Olkaria Geothermal Power Plant in Naivasha. [Jonah Onyango, Standard]
Kenya Electricity Generating Company (KenGen) has started drilling the first geothermal well for Ethiopia Electric Power (EEP) Company, setting in motion Phase II of the Sh7.6 billion contract.
The company has so far drilled 29 metres against a possible maximum of 3,000 metres, further entrenching KenGen’s foothold in the Horn of Africa.
KenGen Chief Executive Officer Rebecca Miano said the exercise started on May 29, 2021, whereby the first hole section was drilled to 29 metres within eight hours. “So far, drilling operations are running smoothly as the team moves to the next hole section. Drilling a single well takes about two months to complete. We however hope to shorten this period despite the prevailing circumstances brought about by Coronavirus Disease (COVID-19),” Ms Miano said.
Miano said KenGen would within the next three weeks mobilise specialised drilling services crew including aerated drillers, directional drillers, and reservoir engineers to ensure the project was a success.
She said KenGen was keen on offering expert services in electricity generation, geothermal development consulting, power plant operation and maintenance and other related services across Africa.
Speaking during the official signing ceremony, former EEP CEO, Dr Abraham Belay said they were optimistic KenGen would be able to drill the projected number of wells.
“What is more exciting is the fact that KenGen is also building the capacity of our people and eventually, we will also be able to manage geothermal equipment and run the power plants after the company exits the sites,” Dr Belay added.
He revealed that Ethiopia’s quest for geothermal energy spans over four decades as the country had tried to venture into geothermal development as far back as 1981. With KenGen’s entry into the country, Ethiopia is now staring at a geothermal generation breakthrough.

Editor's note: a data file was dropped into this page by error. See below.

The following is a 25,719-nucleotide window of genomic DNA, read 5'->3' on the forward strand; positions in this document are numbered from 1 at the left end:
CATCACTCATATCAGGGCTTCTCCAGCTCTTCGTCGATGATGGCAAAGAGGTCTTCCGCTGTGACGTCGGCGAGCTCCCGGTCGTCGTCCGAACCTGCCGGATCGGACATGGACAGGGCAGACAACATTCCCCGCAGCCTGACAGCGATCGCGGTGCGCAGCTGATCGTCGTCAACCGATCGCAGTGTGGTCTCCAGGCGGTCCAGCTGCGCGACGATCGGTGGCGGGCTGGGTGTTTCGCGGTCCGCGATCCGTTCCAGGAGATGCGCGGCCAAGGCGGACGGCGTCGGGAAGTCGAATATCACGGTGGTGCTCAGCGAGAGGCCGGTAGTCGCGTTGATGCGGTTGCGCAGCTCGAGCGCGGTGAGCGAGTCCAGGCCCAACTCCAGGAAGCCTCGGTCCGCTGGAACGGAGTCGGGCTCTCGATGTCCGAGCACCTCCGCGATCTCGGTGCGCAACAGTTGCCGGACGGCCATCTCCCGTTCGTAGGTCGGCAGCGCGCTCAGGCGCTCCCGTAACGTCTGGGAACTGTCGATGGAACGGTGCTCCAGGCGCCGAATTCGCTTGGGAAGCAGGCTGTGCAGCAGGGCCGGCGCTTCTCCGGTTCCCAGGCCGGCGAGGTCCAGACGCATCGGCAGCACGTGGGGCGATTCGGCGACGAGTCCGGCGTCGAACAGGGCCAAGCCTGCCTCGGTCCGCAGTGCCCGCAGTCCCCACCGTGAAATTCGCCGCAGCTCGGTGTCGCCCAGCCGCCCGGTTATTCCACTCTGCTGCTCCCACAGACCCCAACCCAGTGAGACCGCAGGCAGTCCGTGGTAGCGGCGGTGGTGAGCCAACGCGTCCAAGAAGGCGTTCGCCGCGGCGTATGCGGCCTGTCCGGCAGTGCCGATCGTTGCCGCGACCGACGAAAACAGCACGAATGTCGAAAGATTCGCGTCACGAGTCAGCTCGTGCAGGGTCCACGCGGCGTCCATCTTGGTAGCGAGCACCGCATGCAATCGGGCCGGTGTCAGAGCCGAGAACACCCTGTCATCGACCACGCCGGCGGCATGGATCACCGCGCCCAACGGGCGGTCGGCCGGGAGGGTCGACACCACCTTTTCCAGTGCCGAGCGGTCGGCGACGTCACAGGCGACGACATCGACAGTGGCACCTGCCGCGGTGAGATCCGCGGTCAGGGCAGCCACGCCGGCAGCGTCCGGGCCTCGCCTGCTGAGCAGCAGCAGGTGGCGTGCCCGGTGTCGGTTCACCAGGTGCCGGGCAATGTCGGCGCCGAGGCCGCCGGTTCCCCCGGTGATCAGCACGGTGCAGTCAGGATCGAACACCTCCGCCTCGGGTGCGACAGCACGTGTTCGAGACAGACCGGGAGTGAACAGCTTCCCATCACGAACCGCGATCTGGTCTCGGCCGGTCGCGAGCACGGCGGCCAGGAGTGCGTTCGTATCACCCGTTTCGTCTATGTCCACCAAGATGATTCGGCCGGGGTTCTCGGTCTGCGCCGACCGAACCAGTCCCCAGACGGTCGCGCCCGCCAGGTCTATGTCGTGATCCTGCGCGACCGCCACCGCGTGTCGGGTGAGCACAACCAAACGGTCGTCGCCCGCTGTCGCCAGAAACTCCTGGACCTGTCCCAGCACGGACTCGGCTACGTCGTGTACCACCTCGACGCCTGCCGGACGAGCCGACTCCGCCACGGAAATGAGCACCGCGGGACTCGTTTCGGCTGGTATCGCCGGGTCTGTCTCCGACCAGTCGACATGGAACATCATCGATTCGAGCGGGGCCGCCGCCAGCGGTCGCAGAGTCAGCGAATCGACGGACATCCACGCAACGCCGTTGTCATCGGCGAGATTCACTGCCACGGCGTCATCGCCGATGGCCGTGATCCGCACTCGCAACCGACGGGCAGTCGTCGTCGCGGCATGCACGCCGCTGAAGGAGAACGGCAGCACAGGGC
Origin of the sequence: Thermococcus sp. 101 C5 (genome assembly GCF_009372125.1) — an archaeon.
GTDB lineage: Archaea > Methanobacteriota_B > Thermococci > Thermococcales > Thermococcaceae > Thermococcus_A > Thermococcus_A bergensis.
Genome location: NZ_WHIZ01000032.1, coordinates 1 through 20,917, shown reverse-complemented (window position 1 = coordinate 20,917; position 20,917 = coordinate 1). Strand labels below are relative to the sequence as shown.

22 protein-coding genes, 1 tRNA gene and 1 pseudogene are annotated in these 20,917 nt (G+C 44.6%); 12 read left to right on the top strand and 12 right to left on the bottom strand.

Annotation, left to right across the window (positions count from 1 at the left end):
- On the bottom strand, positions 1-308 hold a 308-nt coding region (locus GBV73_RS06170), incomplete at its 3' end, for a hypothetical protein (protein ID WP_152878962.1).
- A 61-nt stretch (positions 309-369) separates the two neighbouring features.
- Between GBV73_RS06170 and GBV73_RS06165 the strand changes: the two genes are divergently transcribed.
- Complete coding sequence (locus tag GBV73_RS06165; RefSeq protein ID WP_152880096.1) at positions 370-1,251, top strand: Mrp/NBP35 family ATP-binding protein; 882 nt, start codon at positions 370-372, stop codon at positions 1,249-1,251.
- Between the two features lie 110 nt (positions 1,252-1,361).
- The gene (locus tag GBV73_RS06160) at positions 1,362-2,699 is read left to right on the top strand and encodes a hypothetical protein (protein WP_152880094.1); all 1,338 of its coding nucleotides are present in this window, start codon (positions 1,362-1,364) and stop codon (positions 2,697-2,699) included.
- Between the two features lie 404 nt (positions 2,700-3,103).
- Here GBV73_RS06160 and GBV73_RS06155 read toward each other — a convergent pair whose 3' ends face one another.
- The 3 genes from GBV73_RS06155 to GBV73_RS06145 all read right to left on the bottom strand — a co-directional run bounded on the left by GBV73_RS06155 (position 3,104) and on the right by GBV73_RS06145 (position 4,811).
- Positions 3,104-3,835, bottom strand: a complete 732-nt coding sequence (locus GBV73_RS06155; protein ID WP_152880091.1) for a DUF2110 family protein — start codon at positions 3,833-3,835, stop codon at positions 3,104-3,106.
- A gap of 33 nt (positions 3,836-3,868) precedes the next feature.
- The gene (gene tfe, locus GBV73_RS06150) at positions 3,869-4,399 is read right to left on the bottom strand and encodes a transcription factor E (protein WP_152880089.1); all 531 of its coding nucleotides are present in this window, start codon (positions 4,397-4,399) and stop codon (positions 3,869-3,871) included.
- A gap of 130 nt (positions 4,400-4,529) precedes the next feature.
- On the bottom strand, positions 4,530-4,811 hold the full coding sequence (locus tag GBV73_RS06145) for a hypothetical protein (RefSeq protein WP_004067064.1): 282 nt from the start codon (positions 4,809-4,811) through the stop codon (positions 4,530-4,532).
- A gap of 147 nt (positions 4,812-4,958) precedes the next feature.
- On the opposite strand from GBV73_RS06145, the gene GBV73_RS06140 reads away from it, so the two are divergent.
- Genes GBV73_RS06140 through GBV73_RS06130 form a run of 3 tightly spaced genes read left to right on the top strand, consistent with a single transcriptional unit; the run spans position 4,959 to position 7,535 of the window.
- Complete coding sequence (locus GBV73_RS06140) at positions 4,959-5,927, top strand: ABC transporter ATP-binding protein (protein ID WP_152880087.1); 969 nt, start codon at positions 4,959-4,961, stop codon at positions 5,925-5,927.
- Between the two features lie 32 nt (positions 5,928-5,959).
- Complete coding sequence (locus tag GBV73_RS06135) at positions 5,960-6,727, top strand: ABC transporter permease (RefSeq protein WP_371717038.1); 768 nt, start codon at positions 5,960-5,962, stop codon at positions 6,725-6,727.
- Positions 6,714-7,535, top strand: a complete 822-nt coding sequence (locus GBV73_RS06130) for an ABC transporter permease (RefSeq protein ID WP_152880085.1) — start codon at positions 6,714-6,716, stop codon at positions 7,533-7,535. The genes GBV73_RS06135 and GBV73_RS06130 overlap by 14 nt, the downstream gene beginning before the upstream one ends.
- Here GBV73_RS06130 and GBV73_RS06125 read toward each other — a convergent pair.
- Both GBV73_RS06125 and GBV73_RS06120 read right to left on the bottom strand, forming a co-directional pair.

This move by KenGen to commence Phase II of the project follows the completion of Phase I of the contract by the consortium partners under which two rigs were delivered at Aluto site in Ethiopia. The First Phase entailed the purchase of drilling rigs while Phase II entails the provision of drilling services. KenGen is supplying about 30 per cent of the component of Phase II which translates to about US$6.2 million (about Sh620 million).
Under this project, which is financed by the World Bank through a loan to the Ethiopian government, a total of eight wells will be drilled in Lot 1 using two rigs with expected revenue of Sh620 million (US$6.2 million). Each rig is expected to drill four wells within one year. Depending on the outcome of Lot 1 wells, an additional 12 wells may be drilled under Lot 2 bringing the total to 20 wells.
In February 2019, KenGen won a joint contract with Shandong Kerui Petroleum Equipment Company and Shandong Kerui Oilfield Service Group to supply geothermal drilling services. The project is being managed between the three consortium members.
At the same time, also in the Horn of Africa, KenGen has completed drilling the first two wells for Tulu Moye Geothermal Operations PLC (TMGO) in Ethiopia and is currently preparing to drill the third well.
In October 2019, KenGen signed a contract with Tulu Moye to drill 12 geothermal wells and also supply, install, operationalise, and maintain water supply system for the project. These two projects are hinged on the company’s diversification strategy which has led to the organisation’s expansion in the horn of Africa.
Besides Ethiopia, KenGen has also secured Sh709 million contract to offer commercial drilling services in Djibouti.
In February this year, the company signed the contract with Office Djiboutien De Development De lenergie Geothermique (Djiboutian Office of Geothermal Energy Development) (ODDEG). KenGen is also prospecting for similar business in Rwanda.
Kenya Electricity Generating Company
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